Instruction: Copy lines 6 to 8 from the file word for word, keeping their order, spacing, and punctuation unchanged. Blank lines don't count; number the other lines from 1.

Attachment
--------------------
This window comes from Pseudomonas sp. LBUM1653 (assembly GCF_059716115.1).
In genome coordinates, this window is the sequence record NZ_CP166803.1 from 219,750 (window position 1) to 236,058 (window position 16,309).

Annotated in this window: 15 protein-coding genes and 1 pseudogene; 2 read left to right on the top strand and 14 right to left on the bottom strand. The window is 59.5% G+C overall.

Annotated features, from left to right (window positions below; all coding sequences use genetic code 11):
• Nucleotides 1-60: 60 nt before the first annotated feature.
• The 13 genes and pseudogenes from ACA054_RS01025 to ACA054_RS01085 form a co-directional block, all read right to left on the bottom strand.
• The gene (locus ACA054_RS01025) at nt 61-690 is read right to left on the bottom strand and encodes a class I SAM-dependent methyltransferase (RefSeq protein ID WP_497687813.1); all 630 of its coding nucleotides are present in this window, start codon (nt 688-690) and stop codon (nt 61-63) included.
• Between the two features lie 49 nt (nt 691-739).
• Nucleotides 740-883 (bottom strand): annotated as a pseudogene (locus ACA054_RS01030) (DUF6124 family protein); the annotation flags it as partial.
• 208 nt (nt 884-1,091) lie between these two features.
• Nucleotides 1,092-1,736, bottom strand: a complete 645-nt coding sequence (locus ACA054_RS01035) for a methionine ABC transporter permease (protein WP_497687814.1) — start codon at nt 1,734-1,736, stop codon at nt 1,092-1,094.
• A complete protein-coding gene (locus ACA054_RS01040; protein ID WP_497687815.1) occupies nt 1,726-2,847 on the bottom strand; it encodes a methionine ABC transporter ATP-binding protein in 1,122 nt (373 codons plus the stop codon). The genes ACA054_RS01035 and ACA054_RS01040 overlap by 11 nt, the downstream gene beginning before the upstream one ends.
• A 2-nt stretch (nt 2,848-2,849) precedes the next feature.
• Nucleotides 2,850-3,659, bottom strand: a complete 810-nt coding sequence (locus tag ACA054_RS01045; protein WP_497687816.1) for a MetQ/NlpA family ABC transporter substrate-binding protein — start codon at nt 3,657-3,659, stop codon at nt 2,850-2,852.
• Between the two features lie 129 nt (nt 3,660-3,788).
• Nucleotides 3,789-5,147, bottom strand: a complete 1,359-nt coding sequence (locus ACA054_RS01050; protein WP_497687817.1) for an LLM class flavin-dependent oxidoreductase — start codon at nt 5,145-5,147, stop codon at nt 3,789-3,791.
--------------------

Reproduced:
• The 13 genes and pseudogenes from ACA054_RS01025 to ACA054_RS01085 form a co-directional block, all read right to left on the bottom strand.
• The gene (locus ACA054_RS01025) at nt 61-690 is read right to left on the bottom strand and encodes a class I SAM-dependent methyltransferase (RefSeq protein ID WP_497687813.1); all 630 of its coding nucleotides are present in this window, start codon (nt 688-690) and stop codon (nt 61-63) included.
• Between the two features lie 49 nt (nt 691-739).